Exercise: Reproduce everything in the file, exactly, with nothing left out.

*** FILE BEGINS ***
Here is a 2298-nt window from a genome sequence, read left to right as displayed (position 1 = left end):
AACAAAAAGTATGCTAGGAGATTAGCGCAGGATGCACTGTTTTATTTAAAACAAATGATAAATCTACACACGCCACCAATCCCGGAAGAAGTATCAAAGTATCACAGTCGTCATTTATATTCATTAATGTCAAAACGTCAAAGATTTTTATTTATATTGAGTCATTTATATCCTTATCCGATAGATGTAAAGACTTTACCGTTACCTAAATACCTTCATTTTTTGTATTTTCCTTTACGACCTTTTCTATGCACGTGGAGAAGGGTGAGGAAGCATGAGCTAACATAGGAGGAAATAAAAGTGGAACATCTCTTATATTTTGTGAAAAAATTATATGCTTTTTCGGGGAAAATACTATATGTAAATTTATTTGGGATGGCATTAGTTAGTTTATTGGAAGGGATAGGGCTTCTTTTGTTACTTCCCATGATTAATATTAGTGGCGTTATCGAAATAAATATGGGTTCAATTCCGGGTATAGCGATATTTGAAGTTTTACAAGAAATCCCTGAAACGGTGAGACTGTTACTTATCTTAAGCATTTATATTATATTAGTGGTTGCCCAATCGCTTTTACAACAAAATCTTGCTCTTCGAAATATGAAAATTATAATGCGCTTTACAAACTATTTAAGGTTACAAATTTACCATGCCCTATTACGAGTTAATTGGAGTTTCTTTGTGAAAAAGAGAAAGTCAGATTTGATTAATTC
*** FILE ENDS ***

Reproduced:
Here is a 2298-nt window from a genome sequence, read left to right as displayed (position 1 = left end):
AACAAAAAGTATGCTAGGAGATTAGCGCAGGATGCACTGTTTTATTTAAAACAAATGATAAATCTACACACGCCACCAATCCCGGAAGAAGTATCAAAGTATCACAGTCGTCATTTATATTCATTAATGTCAAAACGTCAAAGATTTTTATTTATATTGAGTCATTTATATCCTTATCCGATAGATGTAAAGACTTTACCGTTACCTAAATACCTTCATTTTTTGTATTTTCCTTTACGACCTTTTCTATGCACGTGGAGAAGGGTGAGGAAGCATGAGCTAACATAGGAGGAAATAAAAGTGGAACATCTCTTATATTTTGTGAAAAAATTATATGCTTTTTCGGGGAAAATACTATATGTAAATTTATTTGGGATGGCATTAGTTAGTTTATTGGAAGGGATAGGGCTTCTTTTGTTACTTCCCATGATTAATATTAGTGGCGTTATCGAAATAAATATGGGTTCAATTCCGGGTATAGCGATATTTGAAGTTTTACAAGAAATCCCTGAAACGGTGAGACTGTTACTTATCTTAAGCATTTATATTATATTAGTGGTTGCCCAATCGCTTTTACAACAAAATCTTGCTCTTCGAAATATGAAAATTATAATGCGCTTTACAAACTATTTAAGGTTACAAATTTACCATGCCCTATTACGAGTTAATTGGAGTTTCTTTGTGAAAAAGAGAAAGTCAGATTTGATTAATTC